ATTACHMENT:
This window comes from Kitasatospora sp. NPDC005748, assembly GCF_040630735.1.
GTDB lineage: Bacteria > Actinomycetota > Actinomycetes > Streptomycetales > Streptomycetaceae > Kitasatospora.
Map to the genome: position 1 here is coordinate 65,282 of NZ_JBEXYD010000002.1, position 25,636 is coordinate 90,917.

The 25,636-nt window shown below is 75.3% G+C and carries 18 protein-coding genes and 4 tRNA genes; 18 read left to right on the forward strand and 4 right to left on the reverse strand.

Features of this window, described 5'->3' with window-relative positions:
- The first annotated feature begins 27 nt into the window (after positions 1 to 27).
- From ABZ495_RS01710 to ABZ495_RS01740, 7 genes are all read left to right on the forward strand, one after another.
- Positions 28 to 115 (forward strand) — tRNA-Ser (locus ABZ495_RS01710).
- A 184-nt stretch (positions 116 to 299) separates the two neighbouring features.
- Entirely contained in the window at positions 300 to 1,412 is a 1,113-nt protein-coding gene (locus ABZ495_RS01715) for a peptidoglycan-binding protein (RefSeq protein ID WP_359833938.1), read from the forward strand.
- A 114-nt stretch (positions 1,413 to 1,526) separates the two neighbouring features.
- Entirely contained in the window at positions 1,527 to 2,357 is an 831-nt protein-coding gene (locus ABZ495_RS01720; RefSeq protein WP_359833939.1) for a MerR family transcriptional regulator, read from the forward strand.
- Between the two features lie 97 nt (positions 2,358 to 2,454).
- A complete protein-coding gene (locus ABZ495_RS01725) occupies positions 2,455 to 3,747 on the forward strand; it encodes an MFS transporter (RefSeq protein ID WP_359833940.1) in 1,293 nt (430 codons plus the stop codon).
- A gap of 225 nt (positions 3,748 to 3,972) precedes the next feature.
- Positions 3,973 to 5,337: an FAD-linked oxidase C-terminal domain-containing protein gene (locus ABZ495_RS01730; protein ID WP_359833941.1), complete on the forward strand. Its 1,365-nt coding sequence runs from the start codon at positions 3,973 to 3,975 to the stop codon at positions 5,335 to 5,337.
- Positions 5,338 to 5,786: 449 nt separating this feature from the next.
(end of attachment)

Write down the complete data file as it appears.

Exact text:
This window comes from Kitasatospora sp. NPDC005748, assembly GCF_040630735.1.
GTDB lineage: Bacteria > Actinomycetota > Actinomycetes > Streptomycetales > Streptomycetaceae > Kitasatospora.
Map to the genome: position 1 here is coordinate 65,282 of NZ_JBEXYD010000002.1, position 25,636 is coordinate 90,917.

The 25,636-nt window shown below is 75.3% G+C and carries 18 protein-coding genes and 4 tRNA genes; 18 read left to right on the forward strand and 4 right to left on the reverse strand.

Features of this window, described 5'->3' with window-relative positions:
- The first annotated feature begins 27 nt into the window (after positions 1 to 27).
- From ABZ495_RS01710 to ABZ495_RS01740, 7 genes are all read left to right on the forward strand, one after another.
- Positions 28 to 115 (forward strand) — tRNA-Ser (locus ABZ495_RS01710).
- A 184-nt stretch (positions 116 to 299) separates the two neighbouring features.
- Entirely contained in the window at positions 300 to 1,412 is a 1,113-nt protein-coding gene (locus ABZ495_RS01715) for a peptidoglycan-binding protein (RefSeq protein ID WP_359833938.1), read from the forward strand.
- A 114-nt stretch (positions 1,413 to 1,526) separates the two neighbouring features.
- Entirely contained in the window at positions 1,527 to 2,357 is an 831-nt protein-coding gene (locus ABZ495_RS01720; RefSeq protein WP_359833939.1) for a MerR family transcriptional regulator, read from the forward strand.
- Between the two features lie 97 nt (positions 2,358 to 2,454).
- A complete protein-coding gene (locus ABZ495_RS01725) occupies positions 2,455 to 3,747 on the forward strand; it encodes an MFS transporter (RefSeq protein ID WP_359833940.1) in 1,293 nt (430 codons plus the stop codon).
- A gap of 225 nt (positions 3,748 to 3,972) precedes the next feature.
- Positions 3,973 to 5,337: an FAD-linked oxidase C-terminal domain-containing protein gene (locus ABZ495_RS01730; protein ID WP_359833941.1), complete on the forward strand. Its 1,365-nt coding sequence runs from the start codon at positions 3,973 to 3,975 to the stop codon at positions 5,335 to 5,337.
- Positions 5,338 to 5,786: 449 nt separating this feature from the next.